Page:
Protests intensify over India's plan for short-term military contracts
Analysts say recruitment policy would cut rising pension costs
Protesters in India's eastern state of Bihar damaged public property and ransacked offices in a railway station on Saturday, expressing outrage at a new military recruitment plan and demanding the government reverse course.
Prime Minister Narendra Modi's government has introduced a policy called Agnipath or "path of fire" designed to bring more people into the military on four-year contracts to lower the average age of India's 1.38 million-strong armed forces.
A top military general, Lt.-Gen. Anil Puri, told NDTV news channel that the aim of the plan was to make the military more modern and effective.
Analysts said the new policy would also help cut burgeoning pension costs, but opponents believe it would limit opportunities for permanent jobs in the defence forces, with implications for salaries, pensions and other benefits.
Thousands of young men attacked train coaches, burned tires and clashed with officials at a railway station in Bihar, one of India's poorest states.
Authorities cancelled 369 trains nationwide, many of them running through areas witnessing unrest.
Sanjay Singh, a senior police official overseeing law and order in the state, said at least 12 protesters were arrested and at least four policemen injured in clashes.
"Around 2,000 to 2,500 people entered the Masaurhi railway station and attacked the forces," he told Reuters.
In Uttar Pradesh, India's most populous state, police arrested at least 250 people under what are called preventative arrests. Some demonstrators accused the police of using excessive force. One person was killed in protests this week.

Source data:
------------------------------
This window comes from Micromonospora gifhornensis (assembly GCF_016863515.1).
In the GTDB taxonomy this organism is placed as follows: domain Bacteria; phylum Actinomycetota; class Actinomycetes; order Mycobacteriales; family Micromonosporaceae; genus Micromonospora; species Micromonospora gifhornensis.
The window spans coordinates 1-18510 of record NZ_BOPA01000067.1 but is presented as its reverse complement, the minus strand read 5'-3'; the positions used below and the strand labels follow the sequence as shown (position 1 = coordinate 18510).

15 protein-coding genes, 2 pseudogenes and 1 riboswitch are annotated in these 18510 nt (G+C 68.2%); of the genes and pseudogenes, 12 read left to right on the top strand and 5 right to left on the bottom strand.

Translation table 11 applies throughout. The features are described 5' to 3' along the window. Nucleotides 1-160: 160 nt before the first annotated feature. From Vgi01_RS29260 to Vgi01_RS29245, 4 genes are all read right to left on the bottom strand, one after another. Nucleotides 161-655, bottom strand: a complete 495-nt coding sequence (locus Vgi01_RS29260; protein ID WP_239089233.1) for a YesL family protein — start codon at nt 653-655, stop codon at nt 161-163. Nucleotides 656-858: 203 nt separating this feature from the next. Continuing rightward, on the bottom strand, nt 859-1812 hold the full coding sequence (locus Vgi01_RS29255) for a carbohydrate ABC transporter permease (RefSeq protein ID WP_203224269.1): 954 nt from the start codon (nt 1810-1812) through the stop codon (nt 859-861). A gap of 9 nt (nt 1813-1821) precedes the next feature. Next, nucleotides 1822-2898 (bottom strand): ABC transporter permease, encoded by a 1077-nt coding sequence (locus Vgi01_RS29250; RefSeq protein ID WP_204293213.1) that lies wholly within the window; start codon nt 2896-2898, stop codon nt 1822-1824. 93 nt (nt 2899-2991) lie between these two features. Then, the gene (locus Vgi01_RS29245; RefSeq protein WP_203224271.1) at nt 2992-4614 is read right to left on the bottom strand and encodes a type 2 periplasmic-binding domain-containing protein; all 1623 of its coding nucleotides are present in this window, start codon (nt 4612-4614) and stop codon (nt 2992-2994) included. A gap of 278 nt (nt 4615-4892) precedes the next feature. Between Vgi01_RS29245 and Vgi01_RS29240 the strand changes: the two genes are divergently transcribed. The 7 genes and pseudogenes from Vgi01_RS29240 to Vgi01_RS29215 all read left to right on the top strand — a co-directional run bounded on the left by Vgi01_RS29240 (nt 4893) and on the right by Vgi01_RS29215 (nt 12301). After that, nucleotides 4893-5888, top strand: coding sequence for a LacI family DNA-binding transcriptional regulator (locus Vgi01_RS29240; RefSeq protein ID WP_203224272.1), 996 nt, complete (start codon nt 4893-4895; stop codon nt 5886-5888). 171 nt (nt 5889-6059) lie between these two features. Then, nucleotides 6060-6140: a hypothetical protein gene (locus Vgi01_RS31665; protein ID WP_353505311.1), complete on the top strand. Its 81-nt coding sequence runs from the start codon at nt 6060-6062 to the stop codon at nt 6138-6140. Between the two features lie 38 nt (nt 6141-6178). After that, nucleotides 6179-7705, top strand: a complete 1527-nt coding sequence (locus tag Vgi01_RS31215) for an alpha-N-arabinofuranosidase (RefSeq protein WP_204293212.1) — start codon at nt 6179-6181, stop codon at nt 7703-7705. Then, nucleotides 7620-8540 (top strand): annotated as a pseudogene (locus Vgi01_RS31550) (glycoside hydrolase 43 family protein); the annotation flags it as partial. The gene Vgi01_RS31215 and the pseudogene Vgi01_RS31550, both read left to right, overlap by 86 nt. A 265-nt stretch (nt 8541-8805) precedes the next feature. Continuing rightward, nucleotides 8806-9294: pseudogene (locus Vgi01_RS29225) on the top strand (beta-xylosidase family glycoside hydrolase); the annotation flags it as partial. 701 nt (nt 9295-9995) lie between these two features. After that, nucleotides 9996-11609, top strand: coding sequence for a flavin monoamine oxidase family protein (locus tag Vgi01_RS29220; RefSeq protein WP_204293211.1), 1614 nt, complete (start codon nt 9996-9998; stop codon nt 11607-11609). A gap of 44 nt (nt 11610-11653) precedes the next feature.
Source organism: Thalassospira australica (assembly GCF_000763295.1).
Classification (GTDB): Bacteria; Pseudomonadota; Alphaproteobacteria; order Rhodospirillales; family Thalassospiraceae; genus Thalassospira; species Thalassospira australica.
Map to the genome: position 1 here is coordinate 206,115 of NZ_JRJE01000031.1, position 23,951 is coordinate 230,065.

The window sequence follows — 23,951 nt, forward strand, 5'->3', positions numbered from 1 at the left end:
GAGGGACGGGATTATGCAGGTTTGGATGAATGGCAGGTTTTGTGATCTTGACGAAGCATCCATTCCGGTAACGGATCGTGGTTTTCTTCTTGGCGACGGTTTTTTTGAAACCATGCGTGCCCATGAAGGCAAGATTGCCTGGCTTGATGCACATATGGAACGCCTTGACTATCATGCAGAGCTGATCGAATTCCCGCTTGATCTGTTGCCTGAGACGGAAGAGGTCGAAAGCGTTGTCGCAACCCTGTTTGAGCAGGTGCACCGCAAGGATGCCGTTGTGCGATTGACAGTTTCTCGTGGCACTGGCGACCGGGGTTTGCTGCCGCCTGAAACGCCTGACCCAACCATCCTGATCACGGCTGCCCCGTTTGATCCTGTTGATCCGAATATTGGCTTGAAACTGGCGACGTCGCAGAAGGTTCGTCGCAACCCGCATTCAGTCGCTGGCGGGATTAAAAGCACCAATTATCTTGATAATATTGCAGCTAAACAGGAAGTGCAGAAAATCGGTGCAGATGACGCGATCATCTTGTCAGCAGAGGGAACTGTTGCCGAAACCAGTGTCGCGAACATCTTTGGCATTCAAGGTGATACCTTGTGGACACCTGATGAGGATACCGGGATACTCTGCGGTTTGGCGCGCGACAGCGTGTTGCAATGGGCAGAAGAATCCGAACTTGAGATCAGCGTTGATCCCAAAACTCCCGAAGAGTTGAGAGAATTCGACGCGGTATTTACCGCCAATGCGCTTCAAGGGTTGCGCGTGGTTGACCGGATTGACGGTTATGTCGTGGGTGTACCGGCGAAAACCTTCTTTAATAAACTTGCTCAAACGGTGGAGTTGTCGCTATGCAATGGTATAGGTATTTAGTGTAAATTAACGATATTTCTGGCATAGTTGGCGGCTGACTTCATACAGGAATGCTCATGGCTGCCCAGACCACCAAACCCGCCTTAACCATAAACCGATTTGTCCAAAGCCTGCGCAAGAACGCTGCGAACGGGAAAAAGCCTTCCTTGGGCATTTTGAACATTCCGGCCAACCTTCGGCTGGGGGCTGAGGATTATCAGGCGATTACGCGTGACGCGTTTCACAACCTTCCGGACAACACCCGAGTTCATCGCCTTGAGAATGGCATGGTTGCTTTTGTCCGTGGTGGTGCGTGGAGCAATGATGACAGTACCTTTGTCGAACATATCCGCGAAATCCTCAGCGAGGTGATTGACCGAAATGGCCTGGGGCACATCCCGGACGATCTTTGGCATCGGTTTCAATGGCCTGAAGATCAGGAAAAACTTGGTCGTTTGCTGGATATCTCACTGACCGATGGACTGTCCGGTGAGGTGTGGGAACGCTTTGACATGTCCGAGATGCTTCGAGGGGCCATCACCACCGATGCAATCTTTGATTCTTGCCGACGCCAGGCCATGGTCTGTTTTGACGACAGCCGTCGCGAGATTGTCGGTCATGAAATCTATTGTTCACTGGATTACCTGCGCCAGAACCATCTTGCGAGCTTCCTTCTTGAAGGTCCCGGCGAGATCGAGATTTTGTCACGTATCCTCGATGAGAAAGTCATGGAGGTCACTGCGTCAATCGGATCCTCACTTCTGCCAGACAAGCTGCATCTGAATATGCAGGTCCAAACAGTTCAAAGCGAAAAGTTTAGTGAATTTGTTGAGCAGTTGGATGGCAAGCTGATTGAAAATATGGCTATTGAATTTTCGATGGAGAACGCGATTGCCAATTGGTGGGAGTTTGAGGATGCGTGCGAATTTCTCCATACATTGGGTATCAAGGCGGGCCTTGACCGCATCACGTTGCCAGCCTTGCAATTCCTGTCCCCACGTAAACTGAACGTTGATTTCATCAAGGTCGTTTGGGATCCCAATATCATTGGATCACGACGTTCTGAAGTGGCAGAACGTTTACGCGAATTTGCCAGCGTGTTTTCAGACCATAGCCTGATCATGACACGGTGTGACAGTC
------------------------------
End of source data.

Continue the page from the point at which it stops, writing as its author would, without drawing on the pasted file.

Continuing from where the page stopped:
Some career transition
In a bid to contain the outrage, the federal government on Saturday announced concessions for those who will serve under the new rules.
The federal home ministry announced it would reserve 10 per cent of vacancies in the paramilitary forces and Assam Rifles, a unit in the Indian army, for those who have passed out of the army after the four-year period.
The defence ministry stated it would reserve 10 per cent of its vacancies for those who have completed the term.
"Perhaps because it is a new scheme, people have misunderstood it, but we have been discussing this with everyone, including ex-servicemen," Rajnath Singh, the defence minister told a conference on Saturday.
The policy calls for retaining 25 per cent of the recruited soldiers after four years of service, with the rest getting priority for other jobs, such as with the state police.
'Human resource transformation'
The navy chief said on Friday the protests were unexpected and probably the result of misinformation about the new system.
"I didn't anticipate any protests like this," Admiral R. Hari Kumar told ANI. "It is the single biggest human resource management transformation that has ever happened in the Indian military."
The scheme is not open for women in combat roles and there are no current plans to change this.